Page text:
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    Tubal Ligation Reversal

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    Before the Procedure

    Before surgery, your health care provider will likely recommend a complete physical exam for you and your partner to determine if pregnancy can be achieved after a tubal reversal. This may include blood and imaging tests to make sure your ovaries are normal. You will need a test called a hysterosalpinogram (HSG), to check the length and function of your remaining fallopian tubes. An HSG can be doing using dye and X-ray or saline and air along with ultrasound.

    A sperm count and semen analysis is recommended for a male partner to rule out any infertility problems.

    How Is Tubal Reversal Performed?

    Tubal reversal surgery is done in a hospital or outpatient center. You will be given general anesthesia, which means you will be pain-free during surgery and unaware of the operation taking place.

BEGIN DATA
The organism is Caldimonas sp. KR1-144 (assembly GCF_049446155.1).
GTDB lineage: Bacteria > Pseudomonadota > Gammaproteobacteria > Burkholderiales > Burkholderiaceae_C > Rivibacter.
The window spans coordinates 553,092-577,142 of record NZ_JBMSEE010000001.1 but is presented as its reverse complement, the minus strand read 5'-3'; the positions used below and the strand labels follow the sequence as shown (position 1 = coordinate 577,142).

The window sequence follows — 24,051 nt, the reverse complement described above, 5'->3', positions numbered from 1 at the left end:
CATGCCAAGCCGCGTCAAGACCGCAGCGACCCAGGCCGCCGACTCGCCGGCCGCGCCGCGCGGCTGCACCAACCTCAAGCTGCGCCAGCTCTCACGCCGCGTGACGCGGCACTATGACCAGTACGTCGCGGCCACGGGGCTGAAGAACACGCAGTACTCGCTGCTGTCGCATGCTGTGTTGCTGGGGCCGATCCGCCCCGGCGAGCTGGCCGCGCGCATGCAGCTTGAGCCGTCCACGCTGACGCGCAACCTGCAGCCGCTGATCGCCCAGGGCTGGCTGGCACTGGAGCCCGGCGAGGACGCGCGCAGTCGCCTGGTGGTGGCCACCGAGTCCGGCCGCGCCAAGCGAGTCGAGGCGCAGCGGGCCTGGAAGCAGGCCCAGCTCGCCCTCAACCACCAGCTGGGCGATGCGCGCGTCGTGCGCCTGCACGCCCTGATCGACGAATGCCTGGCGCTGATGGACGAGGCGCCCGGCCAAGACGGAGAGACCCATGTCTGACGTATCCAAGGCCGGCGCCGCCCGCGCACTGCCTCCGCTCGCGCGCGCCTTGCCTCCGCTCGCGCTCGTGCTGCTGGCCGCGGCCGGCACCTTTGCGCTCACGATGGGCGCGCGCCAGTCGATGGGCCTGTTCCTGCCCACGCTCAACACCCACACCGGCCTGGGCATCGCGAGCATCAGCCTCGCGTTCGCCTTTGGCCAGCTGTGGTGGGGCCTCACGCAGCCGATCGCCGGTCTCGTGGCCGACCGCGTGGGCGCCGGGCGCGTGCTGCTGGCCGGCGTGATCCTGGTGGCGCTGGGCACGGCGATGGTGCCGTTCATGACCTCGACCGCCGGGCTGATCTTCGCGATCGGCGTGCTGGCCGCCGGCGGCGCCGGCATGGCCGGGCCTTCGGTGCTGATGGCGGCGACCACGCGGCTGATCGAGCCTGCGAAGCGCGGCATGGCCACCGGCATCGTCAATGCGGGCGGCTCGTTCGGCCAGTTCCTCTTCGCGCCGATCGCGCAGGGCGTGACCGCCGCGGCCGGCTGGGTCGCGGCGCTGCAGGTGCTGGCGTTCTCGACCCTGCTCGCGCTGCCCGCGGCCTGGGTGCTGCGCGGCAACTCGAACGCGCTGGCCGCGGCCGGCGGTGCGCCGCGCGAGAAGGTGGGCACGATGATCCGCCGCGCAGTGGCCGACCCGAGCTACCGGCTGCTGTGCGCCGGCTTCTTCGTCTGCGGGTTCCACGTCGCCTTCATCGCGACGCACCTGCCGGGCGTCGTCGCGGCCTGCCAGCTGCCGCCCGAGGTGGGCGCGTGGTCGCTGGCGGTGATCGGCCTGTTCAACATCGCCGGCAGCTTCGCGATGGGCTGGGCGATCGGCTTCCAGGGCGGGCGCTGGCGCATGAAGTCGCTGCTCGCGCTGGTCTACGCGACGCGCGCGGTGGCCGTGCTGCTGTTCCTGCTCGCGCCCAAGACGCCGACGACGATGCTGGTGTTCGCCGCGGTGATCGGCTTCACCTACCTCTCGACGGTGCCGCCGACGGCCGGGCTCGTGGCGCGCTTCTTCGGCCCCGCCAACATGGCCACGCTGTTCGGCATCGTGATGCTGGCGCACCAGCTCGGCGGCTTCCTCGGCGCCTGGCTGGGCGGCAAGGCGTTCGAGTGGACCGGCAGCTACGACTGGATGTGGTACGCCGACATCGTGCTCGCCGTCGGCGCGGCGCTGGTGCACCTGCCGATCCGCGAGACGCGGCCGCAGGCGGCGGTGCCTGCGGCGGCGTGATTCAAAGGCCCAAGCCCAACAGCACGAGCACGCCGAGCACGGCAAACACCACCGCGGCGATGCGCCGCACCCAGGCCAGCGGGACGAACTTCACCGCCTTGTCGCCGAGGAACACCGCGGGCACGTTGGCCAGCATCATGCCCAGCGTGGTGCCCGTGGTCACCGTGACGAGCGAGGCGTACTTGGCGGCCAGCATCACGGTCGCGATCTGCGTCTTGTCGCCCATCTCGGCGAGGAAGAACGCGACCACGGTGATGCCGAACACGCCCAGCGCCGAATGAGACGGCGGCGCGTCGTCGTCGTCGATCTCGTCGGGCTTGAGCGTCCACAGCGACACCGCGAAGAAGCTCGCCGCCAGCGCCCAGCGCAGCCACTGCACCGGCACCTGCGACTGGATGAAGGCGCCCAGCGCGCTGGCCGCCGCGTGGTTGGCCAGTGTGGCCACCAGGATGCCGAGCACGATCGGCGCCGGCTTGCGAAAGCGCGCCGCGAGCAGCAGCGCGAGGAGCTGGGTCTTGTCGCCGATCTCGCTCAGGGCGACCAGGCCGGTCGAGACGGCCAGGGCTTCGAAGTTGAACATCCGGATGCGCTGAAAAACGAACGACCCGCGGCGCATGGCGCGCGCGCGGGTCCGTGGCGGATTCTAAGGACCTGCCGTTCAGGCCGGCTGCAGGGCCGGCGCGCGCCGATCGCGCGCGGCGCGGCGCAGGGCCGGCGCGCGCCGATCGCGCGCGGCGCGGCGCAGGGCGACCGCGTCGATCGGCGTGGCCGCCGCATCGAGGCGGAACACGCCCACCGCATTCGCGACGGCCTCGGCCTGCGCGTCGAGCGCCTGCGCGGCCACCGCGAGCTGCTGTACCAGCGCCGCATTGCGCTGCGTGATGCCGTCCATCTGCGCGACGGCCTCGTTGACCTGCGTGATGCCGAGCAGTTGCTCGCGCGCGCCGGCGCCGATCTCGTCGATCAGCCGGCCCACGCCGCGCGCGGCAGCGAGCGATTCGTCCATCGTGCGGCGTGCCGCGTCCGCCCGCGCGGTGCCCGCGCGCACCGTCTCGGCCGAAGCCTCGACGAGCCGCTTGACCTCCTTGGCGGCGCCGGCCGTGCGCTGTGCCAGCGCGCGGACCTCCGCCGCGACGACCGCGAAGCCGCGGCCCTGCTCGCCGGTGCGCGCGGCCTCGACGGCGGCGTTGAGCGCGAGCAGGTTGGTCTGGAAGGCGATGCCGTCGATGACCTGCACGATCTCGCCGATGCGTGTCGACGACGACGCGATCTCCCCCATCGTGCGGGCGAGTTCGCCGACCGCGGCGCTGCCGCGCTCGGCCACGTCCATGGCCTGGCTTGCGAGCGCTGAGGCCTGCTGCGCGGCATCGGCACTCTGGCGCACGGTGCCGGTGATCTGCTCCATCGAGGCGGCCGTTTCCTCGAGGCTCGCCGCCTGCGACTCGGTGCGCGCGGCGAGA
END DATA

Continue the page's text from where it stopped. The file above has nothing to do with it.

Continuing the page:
During the procedure, the surgeon places a small lighted scope, called a laparoscope, through the belly button and into the pelvis area. This allows the surgeon to look at the fallopian tubes and determine if reversal surgery is possible.

    If the tubal ligation can be reversed, the surgeon then makes a small surgical cut, called a "bikini cut," near the pubic hair line. Microscopic instruments attached to the end of the laparoscope allow the surgeon to remove any clips or rings used to block your tubes, and reconnect the ends of the tubes to the uterus, using very small stitches.

    The surgery usually takes about two to three hours.

    Recovery After a Tubal Reversal

    Recovery time depends on the surgical method used to perform the tubal reversal. Tubal reversal is major abdominal surgery that is more difficult and takes longer to perform than the original tube-tying operation.

    Some women may need to stay in the hospital for one to three days. Today, however, tubal reversal surgery is most often done using microsurgical techniques. An overnight hospital stay may not be needed. Women who have the microsurgical method usually go home the same day, typically within two to four hours after the surgery is complete.

    The doctor will prescribe painkillers to help you manage any discomfort. Most women resume normal activities within two weeks.

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